Scattered like pebbles to the west of Otok Murter lie the ninety or so islands of the Kornati archipelago, grouped around the 35km-long island of Kornat. A national park since 1980 with strictly managed and controlled anchorages, the Kornati archipelago comprises a distinctively harsh and bare environment, almost devoid of life. They were once covered in forests of holm oak but over the centuries they were burnt down, sometimes intentionally, to make pasture for sheep, which proceeded to eat everything in sight. The dry-stone walls used to pen them in are still visible, although the sheep themselves are long gone.
The islands were originally owned by the nobles of Zadar, who allowed the peasants of Murter to raise flocks and grow olives on them in return for a share of the cheese and oil thus produced. When the Zadar nobility fell on hard times in the nineteenth century, the islands were sold to the Murterians – and their descendants, the Kurnatari, remain owners of most of the Kornati to this day.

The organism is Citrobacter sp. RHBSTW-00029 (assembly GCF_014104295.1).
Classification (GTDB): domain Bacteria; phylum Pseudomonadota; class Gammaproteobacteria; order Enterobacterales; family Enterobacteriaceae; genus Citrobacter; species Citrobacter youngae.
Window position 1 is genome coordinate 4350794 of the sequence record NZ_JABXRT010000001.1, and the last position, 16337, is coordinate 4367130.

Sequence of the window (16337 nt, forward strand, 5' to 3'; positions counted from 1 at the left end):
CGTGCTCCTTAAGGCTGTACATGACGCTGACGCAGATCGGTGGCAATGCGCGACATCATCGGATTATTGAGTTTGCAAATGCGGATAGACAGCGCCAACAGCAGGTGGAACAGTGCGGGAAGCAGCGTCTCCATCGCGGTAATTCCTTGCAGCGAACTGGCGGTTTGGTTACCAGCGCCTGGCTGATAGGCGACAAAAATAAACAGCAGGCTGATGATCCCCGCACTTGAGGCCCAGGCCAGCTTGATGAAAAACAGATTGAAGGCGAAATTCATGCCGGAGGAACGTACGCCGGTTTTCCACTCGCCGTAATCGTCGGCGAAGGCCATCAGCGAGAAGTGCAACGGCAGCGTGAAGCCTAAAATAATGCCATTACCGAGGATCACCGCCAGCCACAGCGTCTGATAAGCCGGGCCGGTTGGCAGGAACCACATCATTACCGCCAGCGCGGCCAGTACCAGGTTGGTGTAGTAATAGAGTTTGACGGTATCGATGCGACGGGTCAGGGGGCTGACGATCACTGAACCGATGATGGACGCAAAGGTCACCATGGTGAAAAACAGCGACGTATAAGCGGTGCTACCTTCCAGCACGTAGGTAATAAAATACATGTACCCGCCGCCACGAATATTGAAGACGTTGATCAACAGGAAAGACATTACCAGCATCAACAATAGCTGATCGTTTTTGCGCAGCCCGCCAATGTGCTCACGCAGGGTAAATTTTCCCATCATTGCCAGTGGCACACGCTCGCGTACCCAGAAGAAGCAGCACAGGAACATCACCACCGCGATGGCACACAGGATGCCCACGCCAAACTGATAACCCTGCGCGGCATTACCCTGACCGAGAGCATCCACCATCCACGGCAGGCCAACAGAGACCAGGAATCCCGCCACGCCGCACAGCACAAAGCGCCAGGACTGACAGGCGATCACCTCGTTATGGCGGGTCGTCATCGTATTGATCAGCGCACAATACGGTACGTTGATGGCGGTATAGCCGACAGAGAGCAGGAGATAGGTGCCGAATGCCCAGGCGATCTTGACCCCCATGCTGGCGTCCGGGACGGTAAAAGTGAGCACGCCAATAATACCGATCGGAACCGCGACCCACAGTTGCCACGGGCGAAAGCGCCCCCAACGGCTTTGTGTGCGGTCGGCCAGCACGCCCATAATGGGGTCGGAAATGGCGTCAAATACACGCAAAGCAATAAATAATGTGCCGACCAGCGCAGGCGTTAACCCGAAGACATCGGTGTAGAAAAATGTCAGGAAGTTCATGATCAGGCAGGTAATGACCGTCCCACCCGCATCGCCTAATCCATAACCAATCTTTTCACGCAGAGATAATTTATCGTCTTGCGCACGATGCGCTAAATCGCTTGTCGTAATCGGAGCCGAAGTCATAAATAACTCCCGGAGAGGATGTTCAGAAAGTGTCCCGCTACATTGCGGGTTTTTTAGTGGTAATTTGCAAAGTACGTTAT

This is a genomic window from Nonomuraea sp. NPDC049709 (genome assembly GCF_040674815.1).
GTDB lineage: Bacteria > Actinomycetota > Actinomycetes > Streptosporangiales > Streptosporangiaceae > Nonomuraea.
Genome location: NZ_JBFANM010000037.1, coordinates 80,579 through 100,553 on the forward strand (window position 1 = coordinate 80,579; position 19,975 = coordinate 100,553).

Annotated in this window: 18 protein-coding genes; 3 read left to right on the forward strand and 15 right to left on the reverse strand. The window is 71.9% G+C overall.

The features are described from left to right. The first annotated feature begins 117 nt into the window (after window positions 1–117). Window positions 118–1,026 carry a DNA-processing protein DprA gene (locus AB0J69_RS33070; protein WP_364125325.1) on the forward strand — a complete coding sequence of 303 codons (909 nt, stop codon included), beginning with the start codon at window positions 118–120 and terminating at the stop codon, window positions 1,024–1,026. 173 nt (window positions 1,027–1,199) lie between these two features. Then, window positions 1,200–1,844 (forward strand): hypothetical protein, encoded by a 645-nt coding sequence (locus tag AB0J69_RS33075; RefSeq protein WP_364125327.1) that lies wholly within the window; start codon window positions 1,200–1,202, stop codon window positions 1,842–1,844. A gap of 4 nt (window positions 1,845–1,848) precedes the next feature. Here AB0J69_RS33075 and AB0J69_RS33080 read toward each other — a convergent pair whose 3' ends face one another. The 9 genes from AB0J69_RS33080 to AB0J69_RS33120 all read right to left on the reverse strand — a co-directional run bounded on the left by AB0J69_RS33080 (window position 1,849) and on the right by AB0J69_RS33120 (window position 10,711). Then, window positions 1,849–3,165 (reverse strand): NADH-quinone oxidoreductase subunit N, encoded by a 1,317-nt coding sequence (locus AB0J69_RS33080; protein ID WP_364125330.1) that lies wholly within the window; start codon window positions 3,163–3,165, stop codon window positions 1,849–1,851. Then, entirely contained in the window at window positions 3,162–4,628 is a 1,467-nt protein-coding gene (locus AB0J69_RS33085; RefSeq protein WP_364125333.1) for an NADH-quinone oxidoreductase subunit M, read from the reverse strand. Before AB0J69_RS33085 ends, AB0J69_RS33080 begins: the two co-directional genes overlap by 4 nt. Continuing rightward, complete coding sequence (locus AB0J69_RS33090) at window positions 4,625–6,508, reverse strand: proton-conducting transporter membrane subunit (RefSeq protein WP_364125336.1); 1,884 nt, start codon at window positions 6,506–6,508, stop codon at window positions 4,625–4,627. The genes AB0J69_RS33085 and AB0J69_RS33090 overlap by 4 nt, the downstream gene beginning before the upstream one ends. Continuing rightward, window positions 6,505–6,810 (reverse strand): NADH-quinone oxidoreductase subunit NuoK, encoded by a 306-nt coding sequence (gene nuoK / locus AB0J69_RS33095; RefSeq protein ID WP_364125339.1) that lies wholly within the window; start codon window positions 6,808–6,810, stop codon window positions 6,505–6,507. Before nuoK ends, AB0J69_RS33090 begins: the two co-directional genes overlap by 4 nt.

The following morning, with three days left and little wind in prospect, it was to these islands that we decide to head. After a shopping trip to the supermarket with near empty shelves, we departed at 11.00 and motored the 15.6 miles south to the northern end of Ugljan, where we anchored at 12.57 off Muline, a tiny village with a restaurant and several holiday homes and sheltered from the northwest by Otok Rivanj. An hour later we were again underway, motor sailing south down the Srednji Kanal to Sali, a major fishing port on Dugi Otok, where we dropped off Heleen and Urs at 16.00 to buy our entrance pass for the Park, £110 for 3 nights, while James and Nigel anchored off. 30 minutes later they were back on board and we motored further south to the narrow channel of Prolaz Proversa Mala, between Dugi Otok and Otok Katina. We crawled west through the 4m deep channel, so narrow that a German waiting to go east shouted obscenities complaining we had kept him waiting!